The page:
This post is late. Because I’m on coronavirus time.
This is a time zone that seems to hover above clock time, first-day-of-spring time, days of the week. My body is inhabiting some zone where my energy is fed and sapped by a kind of invisible anxiety — I have food, no one in my personal life is sick, I always work at home, so this shouldn’t be “that different.” But, everything IS different because we don’t know what to expect from moment to moment. And that is showing up for me as powerful, irresistible fatigue.
I’ve been coaching people throughout this week about how they’re navigating this time, and everyone is in a surreal space, in a tango between anxiety, loss of control, fear of scarcity, and knowing they have resources but having a hard time using them.
I’m the same — I have all the resources, for working at home, working out at home, connecting with people I care about, feeding the sense of community in the building I live in, friends close enough I can walk with and sustain social distancing norms. I have cats to cuddle. But I’m having a hard time *doing* anything. I haven’t touched Yoga with Adriene. I haven’t run since Wednesday and I had to force myself out. My art-making supplies are sitting out, untouched. Even though I’m usually pretty tidy, my vacuum has been in the middle of my living room for a week, there are little piles of laundry everywhere, my dishes fill my counter, and a new hallway rug sits rolled up on a bare floor. I am pretty good at “being with” what is happening — I can name it, I can navigate my scarcity fears — but I can’t seem to DO anything.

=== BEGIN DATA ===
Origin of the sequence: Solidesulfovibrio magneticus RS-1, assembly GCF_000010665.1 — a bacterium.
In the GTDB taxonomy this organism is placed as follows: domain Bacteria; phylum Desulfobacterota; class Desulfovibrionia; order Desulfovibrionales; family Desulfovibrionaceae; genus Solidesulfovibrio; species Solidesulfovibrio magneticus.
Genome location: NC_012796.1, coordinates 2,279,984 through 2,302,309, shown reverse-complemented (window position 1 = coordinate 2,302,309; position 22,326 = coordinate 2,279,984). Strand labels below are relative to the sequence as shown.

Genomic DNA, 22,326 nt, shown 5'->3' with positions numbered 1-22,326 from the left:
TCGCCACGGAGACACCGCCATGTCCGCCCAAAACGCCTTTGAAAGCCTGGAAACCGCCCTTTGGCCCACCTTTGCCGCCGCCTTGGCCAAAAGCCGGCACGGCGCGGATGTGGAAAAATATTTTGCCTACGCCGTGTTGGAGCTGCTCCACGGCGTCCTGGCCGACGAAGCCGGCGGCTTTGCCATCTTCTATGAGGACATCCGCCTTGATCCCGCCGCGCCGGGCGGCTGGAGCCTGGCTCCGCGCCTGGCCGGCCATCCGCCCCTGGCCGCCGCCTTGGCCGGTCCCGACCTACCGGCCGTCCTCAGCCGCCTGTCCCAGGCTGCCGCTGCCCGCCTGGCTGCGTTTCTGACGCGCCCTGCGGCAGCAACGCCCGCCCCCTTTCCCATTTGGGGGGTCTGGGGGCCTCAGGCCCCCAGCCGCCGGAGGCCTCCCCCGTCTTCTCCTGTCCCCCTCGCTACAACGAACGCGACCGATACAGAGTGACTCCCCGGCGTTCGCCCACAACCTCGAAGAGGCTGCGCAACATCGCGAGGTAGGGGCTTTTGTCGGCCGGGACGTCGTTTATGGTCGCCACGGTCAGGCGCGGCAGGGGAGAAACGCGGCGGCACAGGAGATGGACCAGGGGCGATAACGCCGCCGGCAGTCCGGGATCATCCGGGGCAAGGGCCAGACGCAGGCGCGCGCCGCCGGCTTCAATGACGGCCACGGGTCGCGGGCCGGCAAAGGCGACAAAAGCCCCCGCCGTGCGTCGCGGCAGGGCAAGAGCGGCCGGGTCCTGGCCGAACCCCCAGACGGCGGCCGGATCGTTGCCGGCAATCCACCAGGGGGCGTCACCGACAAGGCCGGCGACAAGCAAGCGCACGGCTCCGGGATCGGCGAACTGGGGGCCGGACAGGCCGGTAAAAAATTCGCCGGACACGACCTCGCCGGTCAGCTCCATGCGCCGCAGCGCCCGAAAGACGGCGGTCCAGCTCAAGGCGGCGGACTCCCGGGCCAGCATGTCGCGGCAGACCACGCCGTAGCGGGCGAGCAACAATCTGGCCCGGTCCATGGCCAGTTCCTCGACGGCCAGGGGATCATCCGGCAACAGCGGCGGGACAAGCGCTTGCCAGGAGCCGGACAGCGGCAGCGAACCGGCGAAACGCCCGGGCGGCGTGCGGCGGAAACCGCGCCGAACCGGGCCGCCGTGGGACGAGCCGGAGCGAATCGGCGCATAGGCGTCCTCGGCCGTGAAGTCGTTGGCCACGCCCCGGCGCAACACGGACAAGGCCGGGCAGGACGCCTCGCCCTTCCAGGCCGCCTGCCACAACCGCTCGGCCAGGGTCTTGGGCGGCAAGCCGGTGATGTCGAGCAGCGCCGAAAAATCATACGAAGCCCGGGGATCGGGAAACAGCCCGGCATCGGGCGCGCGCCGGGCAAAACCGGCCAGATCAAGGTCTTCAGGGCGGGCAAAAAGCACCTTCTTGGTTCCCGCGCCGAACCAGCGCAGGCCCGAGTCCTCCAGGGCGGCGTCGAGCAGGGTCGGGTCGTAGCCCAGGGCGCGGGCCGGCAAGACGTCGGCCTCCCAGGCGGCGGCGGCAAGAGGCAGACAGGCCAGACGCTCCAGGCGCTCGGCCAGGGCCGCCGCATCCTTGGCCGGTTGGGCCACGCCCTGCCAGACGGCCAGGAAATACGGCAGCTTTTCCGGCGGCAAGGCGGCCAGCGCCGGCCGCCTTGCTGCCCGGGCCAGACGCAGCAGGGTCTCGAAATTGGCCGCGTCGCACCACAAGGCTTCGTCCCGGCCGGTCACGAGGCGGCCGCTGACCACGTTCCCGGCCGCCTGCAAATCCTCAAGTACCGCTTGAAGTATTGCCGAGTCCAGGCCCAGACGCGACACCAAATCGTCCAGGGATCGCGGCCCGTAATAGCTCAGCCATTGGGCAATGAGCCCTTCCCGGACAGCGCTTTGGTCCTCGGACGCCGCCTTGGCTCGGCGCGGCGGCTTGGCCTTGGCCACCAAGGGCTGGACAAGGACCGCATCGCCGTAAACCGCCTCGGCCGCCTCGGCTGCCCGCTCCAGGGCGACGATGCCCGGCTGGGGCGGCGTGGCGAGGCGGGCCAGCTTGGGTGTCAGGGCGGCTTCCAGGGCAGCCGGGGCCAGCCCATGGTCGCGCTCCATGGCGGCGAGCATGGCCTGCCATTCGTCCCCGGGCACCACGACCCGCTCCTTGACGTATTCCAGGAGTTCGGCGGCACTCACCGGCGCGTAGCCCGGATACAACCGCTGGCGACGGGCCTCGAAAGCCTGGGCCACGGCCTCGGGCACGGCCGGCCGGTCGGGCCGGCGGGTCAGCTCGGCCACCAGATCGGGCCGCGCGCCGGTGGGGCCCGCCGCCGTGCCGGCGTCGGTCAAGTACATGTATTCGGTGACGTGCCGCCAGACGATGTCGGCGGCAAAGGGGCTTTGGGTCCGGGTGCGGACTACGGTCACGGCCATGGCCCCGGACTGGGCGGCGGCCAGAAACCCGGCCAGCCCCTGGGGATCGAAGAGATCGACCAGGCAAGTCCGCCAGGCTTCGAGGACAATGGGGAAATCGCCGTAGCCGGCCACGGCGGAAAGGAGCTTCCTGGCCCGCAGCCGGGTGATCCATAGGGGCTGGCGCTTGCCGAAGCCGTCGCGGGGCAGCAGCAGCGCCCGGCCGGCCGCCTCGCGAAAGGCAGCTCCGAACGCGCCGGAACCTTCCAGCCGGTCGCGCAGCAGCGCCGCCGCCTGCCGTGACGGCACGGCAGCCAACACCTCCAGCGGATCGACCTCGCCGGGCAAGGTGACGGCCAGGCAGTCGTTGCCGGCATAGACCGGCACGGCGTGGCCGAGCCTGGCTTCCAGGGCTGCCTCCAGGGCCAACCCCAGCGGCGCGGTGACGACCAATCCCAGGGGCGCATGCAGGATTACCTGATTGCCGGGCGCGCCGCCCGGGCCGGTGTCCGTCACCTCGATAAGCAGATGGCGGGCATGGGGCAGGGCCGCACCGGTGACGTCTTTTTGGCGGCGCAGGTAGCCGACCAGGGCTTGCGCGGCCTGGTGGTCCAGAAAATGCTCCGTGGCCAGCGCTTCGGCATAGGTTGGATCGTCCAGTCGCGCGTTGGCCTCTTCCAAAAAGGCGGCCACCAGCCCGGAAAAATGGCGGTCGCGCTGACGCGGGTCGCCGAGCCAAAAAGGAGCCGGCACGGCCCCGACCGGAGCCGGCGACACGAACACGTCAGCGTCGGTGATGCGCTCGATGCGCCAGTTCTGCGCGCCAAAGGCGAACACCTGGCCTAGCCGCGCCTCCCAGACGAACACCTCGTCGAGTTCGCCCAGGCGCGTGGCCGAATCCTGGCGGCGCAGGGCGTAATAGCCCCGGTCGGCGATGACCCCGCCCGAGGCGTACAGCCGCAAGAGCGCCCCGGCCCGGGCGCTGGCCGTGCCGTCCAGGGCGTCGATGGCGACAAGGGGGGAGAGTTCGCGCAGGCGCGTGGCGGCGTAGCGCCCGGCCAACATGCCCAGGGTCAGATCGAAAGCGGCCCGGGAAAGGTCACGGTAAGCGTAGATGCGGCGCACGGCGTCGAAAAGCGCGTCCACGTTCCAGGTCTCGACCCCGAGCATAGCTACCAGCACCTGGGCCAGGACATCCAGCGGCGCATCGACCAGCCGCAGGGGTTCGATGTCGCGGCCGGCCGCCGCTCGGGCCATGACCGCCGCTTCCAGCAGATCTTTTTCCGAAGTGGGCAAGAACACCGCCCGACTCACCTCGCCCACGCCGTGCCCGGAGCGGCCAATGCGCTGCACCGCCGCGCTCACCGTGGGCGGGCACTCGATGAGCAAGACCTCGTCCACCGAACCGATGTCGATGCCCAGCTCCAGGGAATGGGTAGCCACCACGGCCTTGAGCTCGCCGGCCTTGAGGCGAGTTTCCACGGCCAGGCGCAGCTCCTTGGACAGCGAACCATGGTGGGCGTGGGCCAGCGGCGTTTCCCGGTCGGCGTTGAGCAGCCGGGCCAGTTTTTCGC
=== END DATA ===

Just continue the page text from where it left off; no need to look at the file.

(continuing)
How are you managing? What’s making this surreal time manageable for you?
One thing that’s helping is making time dates to do things. I did a personal training session with the amazing Alex on Thursday, which helped. I have met a couple of friends for walks, touching elbows through our coats. I’m about to do one of the Amazing Alex’s online classes, and then meet Kim for a hike. Getting out of the inside of my head.
What about you? What is giving shape to your days? How are you finding grounding?
Fieldpoppy is Cate Creede, who is living in a kind of feral way in Toronto.